When the U.S. joined the European war, Weismiller’s life took an astonishing twist. In a midnight phone call from the new Office of Strategic Services (OSS), he was recruited for counterespionage. (He never knew who had recommended him.) He chose to earn his required commission and startle his friends—and the Commandant—by joining the Marine Corps. On detached service in Europe, he was trained by the British secret services MI5 and MI6 and watched the terrible beauty of firebombs falling on the roofs of London. Deployed to Cherbourg, France, after D-Day, he became the first American officer to run a captured enemy agent back against the Germans. Eventually he was put in charge of counterespionage in the American Zone in occupied Germany. He was awarded a Bronze Star and the Médaille de la Reconnaissance française. When he turned in his final report, he was told that it was so highly classified that he would never see it again. (He later heard that the British, apparently less secretive, were using their copy in counterespionage training.)

After the war Weismiller declined an invitation to join the newly formed CIA, which succeeded the OSS; instead he went home to his family in Southern California and commenced work on his novel, The Serpent Sleeping, sustained by a Guggenheim writing fellowship. In 1948 the Rhodes Trust invited back the scholars whose time had been cut short by the war, allowing them to bring their new families, so he earned his doctorate from Oxford. He went on to teach poetry, creative writing, and Milton at Pomona College. Over the years four more children were born.

In 1968, now divorced, he came to Washington and began a new phase of life. His third book of poems, The Branch of Fire, was published in 1970, and he was invited to give a reading of his poems at the Library of Congress in 1979. After retiring in 1980 he continued to write and reap honors. He contributed to the Princeton Encyclopedia of Poetry, was an editor of the Variorum Milton series (a compendium of the best modern scholarship), and received the 2001 Robert Fitzgerald Award for lifetime contribution to the study of metrics and versification. In 2002, at age 87, he became the oldest Yale Younger Poet when the press published Walking Toward the Sun, with a foreword by W. S. Merwin (now U.S. poet laureate).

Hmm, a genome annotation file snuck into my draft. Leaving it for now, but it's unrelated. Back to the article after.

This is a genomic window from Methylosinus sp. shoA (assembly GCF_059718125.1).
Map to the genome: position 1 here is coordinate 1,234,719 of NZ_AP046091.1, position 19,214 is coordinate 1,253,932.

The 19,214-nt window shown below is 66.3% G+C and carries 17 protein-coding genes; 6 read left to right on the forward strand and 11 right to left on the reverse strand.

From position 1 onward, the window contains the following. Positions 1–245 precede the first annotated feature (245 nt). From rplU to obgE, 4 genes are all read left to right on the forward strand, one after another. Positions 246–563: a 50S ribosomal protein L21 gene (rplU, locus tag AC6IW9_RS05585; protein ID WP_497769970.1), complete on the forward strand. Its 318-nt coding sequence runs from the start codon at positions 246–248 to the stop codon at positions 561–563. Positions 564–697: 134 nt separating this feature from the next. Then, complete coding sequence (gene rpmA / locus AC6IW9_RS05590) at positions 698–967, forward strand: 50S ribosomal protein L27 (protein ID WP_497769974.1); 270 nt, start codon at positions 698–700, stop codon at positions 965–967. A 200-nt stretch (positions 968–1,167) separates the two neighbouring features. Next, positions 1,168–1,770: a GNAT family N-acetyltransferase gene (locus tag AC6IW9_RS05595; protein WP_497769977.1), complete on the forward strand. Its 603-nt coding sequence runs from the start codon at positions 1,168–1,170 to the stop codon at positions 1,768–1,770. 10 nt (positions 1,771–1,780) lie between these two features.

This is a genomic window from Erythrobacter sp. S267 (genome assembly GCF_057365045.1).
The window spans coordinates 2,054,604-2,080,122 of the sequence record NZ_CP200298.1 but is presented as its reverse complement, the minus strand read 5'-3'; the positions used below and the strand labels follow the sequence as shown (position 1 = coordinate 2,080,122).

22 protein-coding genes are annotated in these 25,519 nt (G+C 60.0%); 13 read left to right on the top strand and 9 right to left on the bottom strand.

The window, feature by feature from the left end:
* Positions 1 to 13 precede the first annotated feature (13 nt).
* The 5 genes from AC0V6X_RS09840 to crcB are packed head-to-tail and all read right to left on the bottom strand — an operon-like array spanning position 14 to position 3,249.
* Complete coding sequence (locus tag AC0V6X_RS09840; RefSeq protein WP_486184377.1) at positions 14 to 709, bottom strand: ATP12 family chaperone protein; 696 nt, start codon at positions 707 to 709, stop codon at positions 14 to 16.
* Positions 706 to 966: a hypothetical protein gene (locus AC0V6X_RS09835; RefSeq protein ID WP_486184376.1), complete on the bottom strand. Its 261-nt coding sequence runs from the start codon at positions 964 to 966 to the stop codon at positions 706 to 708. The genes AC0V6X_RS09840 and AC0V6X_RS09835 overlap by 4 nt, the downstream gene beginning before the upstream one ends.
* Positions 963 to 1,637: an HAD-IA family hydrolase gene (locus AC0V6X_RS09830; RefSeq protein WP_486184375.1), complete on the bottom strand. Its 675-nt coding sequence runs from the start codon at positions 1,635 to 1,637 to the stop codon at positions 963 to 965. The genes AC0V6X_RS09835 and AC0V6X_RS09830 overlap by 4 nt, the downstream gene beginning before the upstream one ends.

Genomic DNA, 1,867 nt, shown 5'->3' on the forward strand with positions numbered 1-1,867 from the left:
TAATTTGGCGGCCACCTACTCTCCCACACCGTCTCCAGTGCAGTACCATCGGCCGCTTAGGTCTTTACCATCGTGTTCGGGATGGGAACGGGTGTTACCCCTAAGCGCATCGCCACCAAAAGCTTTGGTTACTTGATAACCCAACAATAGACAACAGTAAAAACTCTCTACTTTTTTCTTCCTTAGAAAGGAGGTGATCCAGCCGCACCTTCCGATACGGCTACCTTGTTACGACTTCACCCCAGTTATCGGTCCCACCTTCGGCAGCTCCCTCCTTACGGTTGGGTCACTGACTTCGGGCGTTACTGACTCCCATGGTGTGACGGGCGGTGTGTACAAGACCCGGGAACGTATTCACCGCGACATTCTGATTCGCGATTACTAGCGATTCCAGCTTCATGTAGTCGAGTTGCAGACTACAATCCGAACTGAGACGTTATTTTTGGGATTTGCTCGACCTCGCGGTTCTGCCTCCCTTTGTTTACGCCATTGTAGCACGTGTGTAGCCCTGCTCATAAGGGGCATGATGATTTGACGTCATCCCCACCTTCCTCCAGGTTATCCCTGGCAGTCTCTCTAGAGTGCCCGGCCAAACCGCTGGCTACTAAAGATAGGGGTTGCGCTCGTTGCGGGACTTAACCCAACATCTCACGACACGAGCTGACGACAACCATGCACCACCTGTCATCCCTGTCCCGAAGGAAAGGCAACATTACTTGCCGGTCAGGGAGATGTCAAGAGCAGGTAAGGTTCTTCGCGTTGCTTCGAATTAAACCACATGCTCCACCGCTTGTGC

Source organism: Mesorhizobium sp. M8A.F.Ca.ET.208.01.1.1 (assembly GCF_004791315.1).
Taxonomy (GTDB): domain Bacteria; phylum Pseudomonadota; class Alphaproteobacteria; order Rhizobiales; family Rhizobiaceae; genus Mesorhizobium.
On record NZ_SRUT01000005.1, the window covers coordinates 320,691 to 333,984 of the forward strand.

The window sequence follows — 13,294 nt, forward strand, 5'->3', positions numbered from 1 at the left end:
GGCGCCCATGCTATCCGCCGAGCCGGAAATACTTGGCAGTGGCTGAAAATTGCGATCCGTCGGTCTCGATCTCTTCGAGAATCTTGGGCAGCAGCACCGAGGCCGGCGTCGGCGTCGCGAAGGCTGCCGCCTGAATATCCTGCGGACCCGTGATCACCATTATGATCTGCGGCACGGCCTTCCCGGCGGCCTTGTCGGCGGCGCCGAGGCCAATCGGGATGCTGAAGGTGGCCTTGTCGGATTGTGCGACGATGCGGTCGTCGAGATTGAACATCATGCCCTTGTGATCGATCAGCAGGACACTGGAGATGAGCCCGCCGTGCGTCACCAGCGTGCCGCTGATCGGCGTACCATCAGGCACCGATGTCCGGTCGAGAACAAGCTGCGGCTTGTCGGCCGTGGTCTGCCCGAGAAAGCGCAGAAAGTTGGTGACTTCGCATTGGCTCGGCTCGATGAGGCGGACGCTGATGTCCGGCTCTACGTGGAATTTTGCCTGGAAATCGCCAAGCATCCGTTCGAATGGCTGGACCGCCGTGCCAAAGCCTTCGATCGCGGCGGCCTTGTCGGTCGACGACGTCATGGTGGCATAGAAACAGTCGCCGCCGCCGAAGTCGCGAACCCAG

Weismiller always saw himself as a citizen soldier, not professional military, but his service affected him deeply. The war’s ambience and human lessons permeated his 1962 novel, The Serpent Sleeping, recently republished in a British series of classic spy novels. FOIA requests by historian Tim Naftali got his final OSS report declassified, setting off a much-enjoyed series of interviews with historians and popular writers on what his war was really like. Weismiller had been one of the few Marines stationed in Europe; most were in the South Pacific. His unusual situation eventually yielded a bonus: a White House invitation to attend the 50th anniversary celebrations of V.E. Day, traveling to England, France, Prague, and all the way to Russia in a special tour with distinguished veterans from all the services, then-Vice President Gore, and then-Secretary of the Army Togo West.

His work has appeared in Kenyon Review[4] and The Atlantic.[5]

In 1941, Random House hired Weismiller, then a 26-year-old student, to translate the first award-winning novel of Franco-Khmer poet Makhali-Phal into English. La Favorite de dix ans was published in New York in 1942 as The Young Concubine. In 2008, Professor Weismiller began advising a literary team working to produce an updated version of his original translation incorporating cultural background material unavailable in 1941.[6]

He lived in Washington, D.C.[7] until his death on August 25, 2010, at 95.